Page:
The ‘circular economy’ is a new industrial system that replaces the ‘end-of-life’ concept by restoration and regeneration through intention and design.4 By redesigning products, services or processes, it transforms a waste or previously unvalorised resource into a productive one that may be reused in closed-loop systems.
The cradle-to-cradleTM philosophy – based on the circular economy principle – classifies all materials used in production processes around two kinds of metabolism, the biological and the technical. The ‘biological nutrient’ is a material or a product initially designed to re-integrate the natural cycle at the end of its life, being 100% biodegradable. A natural cotton T-shirt could be manufactured with such logic, so that once damaged, it could be composted as natural biological nutrient (reproduction of a natural cycle). By contrast, the ‘technical nutrient’ is a non biodegradable material that can be recovered and reintroduced into a closed-loop production cycle, without loss of quality. Xerox develops machines with this logic, the components of old machines being recovered to be reintroduced in the manufacture of new generations of machines.
The implementation of such logic calls for drastic change in many business blocks of the business model. The value proposition should be adapted in a way that differentiates biological nutrients from technical ones, requiring strong R&D capabilities. The close-loop system implies the implementation of a reverse logistic system that redefines the relationship with supply chain partners and potentially adds new partners. The production should first disassemble and recuperate valuable raw materials that once refurbished are introduced into new economic cycles. The cost and revenue streams are profoundly impacted, with new costs appearing while many financial savings are obtained.
From Product to Service
If circular economy does make business sense, its implementation on a large scale is not straightforward. It necessitates that flows of material would have to be controlled more efficiently. However, when ownership of the product is transferred to the customer, he/she is the one in charge of the product at the end of its life. And despite public awareness campaigns, recycling behavior remains limited. Moreover, the business model is still volume-based.
This transition toward what is called functional economy explicitly pursues environmental (and sometimes social) improvements. To reach such improvements, two configurations should be differentiated: the use-oriented services and the result-based integrated solution.
From Products to Use-oriented Services
Use-oriented services aim to redefine our relation with the tangible goods that surround us by making them available without transfer of ownership, and by invoicing their use. The examples of such services are numerous: hiring, leasing, pooling, shared consumption like car sharing or self-service bicycles, public transport, collaborative consumption, and so on. They do not have the same sustainability potential but the macro-economic consequences may potentially be impressive.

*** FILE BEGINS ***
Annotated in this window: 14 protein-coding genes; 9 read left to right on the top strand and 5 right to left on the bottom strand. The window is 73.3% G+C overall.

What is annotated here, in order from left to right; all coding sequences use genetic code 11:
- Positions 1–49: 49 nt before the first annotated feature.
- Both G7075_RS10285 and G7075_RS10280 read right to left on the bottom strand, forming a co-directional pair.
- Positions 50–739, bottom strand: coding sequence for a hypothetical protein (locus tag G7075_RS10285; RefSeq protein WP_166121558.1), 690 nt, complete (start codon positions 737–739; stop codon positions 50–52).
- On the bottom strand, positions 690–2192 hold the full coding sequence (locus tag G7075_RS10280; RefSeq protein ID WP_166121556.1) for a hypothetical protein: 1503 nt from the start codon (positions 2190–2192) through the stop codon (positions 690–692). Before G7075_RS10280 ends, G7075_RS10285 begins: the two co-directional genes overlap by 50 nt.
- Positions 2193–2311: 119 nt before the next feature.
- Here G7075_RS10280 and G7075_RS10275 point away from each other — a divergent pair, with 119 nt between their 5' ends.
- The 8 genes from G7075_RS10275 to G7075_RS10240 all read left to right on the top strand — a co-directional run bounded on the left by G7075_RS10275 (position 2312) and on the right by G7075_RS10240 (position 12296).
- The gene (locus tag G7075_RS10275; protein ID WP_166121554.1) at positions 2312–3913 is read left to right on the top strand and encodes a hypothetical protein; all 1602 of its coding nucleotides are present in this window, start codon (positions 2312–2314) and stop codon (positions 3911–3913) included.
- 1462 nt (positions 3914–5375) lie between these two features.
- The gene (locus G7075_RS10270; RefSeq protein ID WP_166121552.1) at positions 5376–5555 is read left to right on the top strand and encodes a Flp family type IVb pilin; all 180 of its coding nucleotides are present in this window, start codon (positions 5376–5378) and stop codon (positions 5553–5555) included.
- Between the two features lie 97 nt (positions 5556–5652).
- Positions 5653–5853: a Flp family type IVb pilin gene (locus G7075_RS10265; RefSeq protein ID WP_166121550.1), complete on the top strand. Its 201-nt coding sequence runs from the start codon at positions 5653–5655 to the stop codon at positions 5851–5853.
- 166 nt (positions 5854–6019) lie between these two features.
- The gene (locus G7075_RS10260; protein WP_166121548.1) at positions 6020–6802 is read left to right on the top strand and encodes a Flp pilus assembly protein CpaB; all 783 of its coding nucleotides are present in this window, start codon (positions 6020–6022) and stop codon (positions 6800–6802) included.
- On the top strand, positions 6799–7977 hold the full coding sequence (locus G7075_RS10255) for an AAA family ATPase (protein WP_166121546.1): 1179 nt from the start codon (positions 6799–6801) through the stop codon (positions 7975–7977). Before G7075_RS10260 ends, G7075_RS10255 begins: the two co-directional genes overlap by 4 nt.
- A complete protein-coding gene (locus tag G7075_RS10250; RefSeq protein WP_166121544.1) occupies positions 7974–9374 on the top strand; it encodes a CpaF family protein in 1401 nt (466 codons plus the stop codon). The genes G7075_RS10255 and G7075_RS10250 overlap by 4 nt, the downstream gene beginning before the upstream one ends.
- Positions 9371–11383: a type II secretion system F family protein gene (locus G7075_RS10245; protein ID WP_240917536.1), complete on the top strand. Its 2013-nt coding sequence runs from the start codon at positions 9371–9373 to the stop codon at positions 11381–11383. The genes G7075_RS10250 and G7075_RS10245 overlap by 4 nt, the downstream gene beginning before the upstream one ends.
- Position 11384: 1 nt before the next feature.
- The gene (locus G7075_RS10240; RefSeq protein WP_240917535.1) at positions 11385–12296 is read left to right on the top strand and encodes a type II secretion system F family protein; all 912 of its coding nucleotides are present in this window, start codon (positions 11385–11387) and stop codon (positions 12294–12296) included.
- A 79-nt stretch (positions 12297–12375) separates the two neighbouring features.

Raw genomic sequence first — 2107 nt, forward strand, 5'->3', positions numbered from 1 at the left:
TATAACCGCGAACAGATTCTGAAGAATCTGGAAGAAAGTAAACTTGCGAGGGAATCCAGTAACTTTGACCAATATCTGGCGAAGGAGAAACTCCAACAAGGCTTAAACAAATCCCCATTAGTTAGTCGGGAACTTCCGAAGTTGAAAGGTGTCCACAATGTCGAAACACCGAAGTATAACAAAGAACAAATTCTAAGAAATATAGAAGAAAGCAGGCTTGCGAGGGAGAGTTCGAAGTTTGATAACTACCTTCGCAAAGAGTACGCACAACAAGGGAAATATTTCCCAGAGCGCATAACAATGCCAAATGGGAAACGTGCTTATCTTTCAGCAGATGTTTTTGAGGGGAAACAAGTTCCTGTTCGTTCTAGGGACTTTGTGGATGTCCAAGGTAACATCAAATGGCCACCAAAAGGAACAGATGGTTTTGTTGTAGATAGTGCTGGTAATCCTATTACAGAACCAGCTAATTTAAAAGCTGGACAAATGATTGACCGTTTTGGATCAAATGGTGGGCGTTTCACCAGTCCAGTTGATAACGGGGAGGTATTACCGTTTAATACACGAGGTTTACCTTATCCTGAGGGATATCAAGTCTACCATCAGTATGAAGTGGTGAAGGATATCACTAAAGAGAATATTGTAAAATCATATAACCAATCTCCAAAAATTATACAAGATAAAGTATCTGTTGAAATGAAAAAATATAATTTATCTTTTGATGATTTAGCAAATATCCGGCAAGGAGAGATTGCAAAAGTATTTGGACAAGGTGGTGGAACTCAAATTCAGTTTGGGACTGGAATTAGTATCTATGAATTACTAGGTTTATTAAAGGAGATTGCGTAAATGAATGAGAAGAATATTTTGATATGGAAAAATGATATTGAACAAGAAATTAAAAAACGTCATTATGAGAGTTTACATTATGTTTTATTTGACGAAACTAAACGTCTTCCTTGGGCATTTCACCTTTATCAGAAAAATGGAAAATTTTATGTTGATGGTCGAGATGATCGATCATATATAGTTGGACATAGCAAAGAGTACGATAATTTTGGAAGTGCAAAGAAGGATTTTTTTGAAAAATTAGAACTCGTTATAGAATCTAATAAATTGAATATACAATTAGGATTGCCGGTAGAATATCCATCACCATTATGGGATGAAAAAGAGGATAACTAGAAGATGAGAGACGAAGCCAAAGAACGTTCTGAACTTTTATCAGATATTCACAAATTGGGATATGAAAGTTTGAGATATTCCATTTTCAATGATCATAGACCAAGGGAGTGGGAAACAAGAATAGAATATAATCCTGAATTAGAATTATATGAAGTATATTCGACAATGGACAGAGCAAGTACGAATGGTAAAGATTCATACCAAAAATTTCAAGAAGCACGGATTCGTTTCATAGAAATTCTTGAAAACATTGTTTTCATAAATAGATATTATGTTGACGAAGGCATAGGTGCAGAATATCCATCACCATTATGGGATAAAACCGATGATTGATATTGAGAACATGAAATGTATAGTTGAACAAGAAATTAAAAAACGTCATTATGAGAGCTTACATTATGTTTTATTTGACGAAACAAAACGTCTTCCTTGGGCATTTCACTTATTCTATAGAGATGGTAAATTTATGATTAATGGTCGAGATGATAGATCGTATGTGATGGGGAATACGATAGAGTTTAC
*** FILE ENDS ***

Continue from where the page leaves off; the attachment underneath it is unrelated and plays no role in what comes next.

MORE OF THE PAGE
The relation to the physical asset is as such modified. An asset that is shared among several users rather than one alone increases its intensity or optimisation of use. While a personal vehicle spends more than 95 percent of its lifetime in a car park, a shared car will be able to spend from 45 to 55 percent of its life in service, thus increasing the service rendered for the same amount of physical material in use.
The absence of transfer of ownership offers another significant benefit. The company keeps control of the material and can thus organise a closed loop system according to an optimised scheme. The implementation of the principle of circularity is simplified, because the company knows exactly how much material is in use, can plan its return and can therefore control the production planning.
It is therefore not the shift toward use-oriented services in itself that generates sustainable benefits, but rather the related incentives to engage in eco-design and circular economy, coupled with potential improvement due to usage optimisation.
The well-known example of Xerox illustrates such gains. By shifting from sales of copiers to their provision via a leasing system, Xerox has totally redesigned their machines so that 70% to 90% of the components from old copiers can now be recuperated and reused in a new generation of machines. This represents huge financial savings – up to $2 billion in 10 years – coupled with important savings in energy and in raw materials consumption.
If this transition is easy to grasp in mind, its implementation is not. Many social science disciplines have demonstrated the intrinsic value to own. If the B2B markets have a long tradition of outsourcing and ‘make or buy’, it is not the same story in B2C. Marketing thus plays a crucial role in educating consumers of the associated benefits of such a transition. Moreover, the financial dimension of the business model is totally revised. Financial value is not captured anymore in a one-shot transaction but rather in a long term scheme, cash flow being first negative. If the model is in general more profitable, it does require increased capital availability. The value chain is profoundly impacted, including the relationship with customers and the need for partners. Additional activities and resources must be deployed. New segments may appear, such as low-income consumers that cannot afford to buy but could support a monthly fee. The shift in the business model is thus significant.